Defendant Goodyear argues that the settlement agreement in Haeger II precludes the Haegers from asking this Court to reopen the record in pursuit of additional sanctions. Under Arizona law, settlement agreements are ordinary contracts. Employers Mut. Casualty Co. v. McKeon, 170 Ariz. 75, 79 (App. 1991). Courts give effect to the contract as it is written, and clear and unambiguous terms are conclusive. Shattuck v. Precision Toyota, Inc., 115 Ariz. 586, 588 (1977) (quoting Goodman v. Newzona Investment Co., 101 Ariz. 470, 472, 421 P.2d 318, 320 (1966). “The intent of the parties, as ascertained by the language used, must control the interpretation of the contract.” Id.

         The settlement agreement is clear. In the recitals and definitions, the agreement defines “Haeger Sanctions Proceedings” as the “post-settlement proceedings” of the Haeger accident dispute “which remain pending in the Supreme Court of the United States.” (Doc. 1198, Exh. 48 at 1). The settlement agreement intended to cover “all claims brought by or which could be brought by Plaintiffs against Defendants” except it “does not encompass any claims pending in the Haeger Sanctions Proceedings that are currently pending before the Supreme Court of the United States.” (Doc. 1198, Exh. 48 at 1-2). The next section describes that the Plaintiffs promise to “completely release and forever discharge Defendants . . . from any and all past, present or future claims” including “alleged acts or omissions, disclosures or failure to disclose of Defendants and/or their representatives during Haeger I and/or the Haeger Sanction Proceedings, excluding only the attorney fee claims currently pending before the U.S. Supreme Court.” (Doc. 1198, Exh. 48 at 2-3). The next section additionally precludes Plaintiffs from participating in “a suit, demand or claim, or executing on any judgment or order, except for the attorney fee claims of the Haeger I Sanctions Proceedings currently pending before the U.S. Supreme Court, against the Defendants.” (Doc. 1198, Exh. 48 at 3). The settlement agreement settled all claims, including the deceptions surrounding Haeger I which was the underlying focus of Haeger II, and carved out as an exception only the attorney fee claims pending at that time before the Supreme Court.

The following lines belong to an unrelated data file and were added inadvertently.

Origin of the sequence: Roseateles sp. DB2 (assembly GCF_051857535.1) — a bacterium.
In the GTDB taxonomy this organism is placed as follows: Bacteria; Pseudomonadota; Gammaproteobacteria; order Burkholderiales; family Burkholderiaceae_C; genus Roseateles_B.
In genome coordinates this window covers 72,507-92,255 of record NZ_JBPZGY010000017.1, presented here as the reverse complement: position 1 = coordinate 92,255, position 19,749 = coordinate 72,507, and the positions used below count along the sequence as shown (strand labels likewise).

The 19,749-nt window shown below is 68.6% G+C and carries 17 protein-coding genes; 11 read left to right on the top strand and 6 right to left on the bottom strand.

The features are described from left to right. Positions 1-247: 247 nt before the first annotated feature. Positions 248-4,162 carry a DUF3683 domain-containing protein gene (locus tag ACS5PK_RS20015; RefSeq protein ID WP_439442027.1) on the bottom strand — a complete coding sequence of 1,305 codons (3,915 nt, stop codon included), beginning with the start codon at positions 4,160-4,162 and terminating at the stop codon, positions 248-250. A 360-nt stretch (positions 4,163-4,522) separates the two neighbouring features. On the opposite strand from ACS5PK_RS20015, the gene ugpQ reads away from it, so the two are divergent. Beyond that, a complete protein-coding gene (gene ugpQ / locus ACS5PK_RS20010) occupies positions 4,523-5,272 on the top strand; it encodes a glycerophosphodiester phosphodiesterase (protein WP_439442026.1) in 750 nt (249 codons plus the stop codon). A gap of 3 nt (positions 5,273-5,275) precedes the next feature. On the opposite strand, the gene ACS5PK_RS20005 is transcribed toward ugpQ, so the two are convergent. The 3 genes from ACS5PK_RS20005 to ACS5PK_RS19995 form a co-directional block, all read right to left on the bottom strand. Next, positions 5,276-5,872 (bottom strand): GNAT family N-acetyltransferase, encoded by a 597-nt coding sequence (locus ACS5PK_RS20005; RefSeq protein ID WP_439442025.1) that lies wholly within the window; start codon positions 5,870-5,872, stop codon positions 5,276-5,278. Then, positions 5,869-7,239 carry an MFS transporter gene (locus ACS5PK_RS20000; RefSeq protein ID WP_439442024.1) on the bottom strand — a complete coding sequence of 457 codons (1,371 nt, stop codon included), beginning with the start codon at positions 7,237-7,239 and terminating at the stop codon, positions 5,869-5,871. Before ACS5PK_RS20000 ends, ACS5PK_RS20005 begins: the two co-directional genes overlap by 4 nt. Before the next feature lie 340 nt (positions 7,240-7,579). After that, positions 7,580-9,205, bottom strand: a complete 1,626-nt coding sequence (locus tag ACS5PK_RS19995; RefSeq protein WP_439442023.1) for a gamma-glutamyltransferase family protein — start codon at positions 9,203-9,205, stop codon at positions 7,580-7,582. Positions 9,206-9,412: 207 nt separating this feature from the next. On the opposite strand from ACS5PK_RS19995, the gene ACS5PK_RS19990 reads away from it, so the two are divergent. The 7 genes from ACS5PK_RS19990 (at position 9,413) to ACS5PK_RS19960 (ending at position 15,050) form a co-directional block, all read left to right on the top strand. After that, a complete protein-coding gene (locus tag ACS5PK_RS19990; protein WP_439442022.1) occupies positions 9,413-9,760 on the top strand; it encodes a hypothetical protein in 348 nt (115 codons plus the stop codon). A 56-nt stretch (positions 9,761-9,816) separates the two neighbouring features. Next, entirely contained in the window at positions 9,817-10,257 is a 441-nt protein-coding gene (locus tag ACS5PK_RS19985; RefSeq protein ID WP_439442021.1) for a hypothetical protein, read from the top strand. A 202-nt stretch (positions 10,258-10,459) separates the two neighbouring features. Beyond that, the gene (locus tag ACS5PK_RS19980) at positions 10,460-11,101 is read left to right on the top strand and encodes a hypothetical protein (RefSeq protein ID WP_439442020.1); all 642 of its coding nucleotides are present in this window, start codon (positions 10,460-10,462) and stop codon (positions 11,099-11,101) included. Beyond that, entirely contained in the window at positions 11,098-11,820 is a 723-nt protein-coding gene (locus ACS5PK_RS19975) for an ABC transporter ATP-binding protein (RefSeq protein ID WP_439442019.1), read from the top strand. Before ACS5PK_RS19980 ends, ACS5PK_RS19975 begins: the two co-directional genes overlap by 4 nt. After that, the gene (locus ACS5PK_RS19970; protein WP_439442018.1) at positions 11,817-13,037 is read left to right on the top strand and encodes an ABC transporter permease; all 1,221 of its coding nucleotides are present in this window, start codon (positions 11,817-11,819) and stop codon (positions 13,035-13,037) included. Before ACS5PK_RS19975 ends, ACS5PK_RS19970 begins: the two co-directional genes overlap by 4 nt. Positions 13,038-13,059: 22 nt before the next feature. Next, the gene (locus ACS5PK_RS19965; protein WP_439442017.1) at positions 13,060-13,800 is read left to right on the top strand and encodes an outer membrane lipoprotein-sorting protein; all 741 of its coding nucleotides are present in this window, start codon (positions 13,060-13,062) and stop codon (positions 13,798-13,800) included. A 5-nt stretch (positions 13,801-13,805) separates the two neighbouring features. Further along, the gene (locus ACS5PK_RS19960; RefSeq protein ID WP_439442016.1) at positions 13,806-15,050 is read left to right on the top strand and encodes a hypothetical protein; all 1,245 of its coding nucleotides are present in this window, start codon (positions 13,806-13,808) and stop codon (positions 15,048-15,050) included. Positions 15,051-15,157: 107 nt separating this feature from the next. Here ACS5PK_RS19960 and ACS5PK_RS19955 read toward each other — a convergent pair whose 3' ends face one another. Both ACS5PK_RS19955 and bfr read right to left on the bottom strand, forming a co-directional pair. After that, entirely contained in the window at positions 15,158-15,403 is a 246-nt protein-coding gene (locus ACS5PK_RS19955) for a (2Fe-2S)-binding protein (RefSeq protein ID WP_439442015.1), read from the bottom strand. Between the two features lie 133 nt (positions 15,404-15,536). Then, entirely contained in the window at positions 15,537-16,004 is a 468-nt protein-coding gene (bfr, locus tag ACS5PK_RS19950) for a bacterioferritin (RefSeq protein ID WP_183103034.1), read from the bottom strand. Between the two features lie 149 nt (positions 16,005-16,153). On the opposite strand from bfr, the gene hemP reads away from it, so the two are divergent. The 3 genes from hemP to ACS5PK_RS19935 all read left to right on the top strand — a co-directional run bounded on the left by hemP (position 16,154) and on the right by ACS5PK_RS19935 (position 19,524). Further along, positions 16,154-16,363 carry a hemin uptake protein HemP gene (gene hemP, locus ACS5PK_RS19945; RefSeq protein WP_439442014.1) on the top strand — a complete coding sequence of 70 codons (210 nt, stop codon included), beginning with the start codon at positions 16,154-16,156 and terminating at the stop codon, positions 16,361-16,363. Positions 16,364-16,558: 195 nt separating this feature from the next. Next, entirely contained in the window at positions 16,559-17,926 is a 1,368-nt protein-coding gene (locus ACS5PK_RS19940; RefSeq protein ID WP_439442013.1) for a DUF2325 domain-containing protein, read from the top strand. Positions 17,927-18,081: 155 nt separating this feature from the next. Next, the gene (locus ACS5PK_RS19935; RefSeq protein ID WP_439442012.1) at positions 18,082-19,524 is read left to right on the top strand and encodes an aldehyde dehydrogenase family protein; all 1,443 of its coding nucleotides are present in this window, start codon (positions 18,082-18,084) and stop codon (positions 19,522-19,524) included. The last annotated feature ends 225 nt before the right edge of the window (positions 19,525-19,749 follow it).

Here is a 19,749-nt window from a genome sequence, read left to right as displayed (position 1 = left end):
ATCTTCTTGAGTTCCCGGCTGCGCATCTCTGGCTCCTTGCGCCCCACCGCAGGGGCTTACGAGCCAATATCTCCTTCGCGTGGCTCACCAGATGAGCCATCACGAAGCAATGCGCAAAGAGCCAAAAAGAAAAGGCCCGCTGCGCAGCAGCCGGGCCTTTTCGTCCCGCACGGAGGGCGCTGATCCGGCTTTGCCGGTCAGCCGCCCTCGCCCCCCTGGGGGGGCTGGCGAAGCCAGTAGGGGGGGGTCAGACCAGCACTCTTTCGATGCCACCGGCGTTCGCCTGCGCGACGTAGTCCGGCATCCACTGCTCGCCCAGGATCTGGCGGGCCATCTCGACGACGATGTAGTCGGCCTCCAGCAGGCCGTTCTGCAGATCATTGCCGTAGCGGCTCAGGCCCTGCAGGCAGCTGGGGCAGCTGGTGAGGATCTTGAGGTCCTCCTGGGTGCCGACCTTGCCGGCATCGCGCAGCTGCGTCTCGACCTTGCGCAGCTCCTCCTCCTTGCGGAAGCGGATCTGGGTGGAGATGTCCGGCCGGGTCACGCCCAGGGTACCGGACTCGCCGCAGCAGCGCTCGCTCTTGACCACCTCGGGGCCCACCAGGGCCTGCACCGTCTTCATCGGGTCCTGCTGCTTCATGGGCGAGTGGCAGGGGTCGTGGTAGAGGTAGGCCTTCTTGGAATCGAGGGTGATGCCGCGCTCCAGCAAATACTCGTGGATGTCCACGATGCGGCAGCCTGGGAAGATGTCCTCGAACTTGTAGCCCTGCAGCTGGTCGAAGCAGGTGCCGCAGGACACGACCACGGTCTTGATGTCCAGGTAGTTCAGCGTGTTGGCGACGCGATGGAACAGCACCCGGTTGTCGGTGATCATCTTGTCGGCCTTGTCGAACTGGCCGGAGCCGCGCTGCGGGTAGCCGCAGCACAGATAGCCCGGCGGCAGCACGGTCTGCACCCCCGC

At the time of the settlement agreement, the U.S. Supreme Court was considering the $2.7 million award and the issue of causation in the calculation of civil sanctions. Goodyear Tire & Rubber Co. v. Haeger, 137 S.Ct. 1178 (2017). The Supreme Court did not consider the additional fraud uncovered in the Haeger II lawsuit which Plaintiffs request the Court to now consider in expanding the sanctions award. Neither the additional fraud nor an expansion of the sanctions award was ever pending before the Supreme Court.

         Additionally, Arizona law gives effect to every word in a contract and interprets contracts in such a way to give meaning to all of its terms. Hamberlin v. Townsend, 76 Ariz. 191, 196 (1953); Gfeller v. Scottsdale Vista N. Townhomes Ass'n, 193 Ariz. 52, 54 (App. 1998). When the settlement agreement preserves only “claims . . . that are currently pending before the Supreme Court of the United States” (Doc. 1198, Exh. 48 at 2), the Court cannot give ...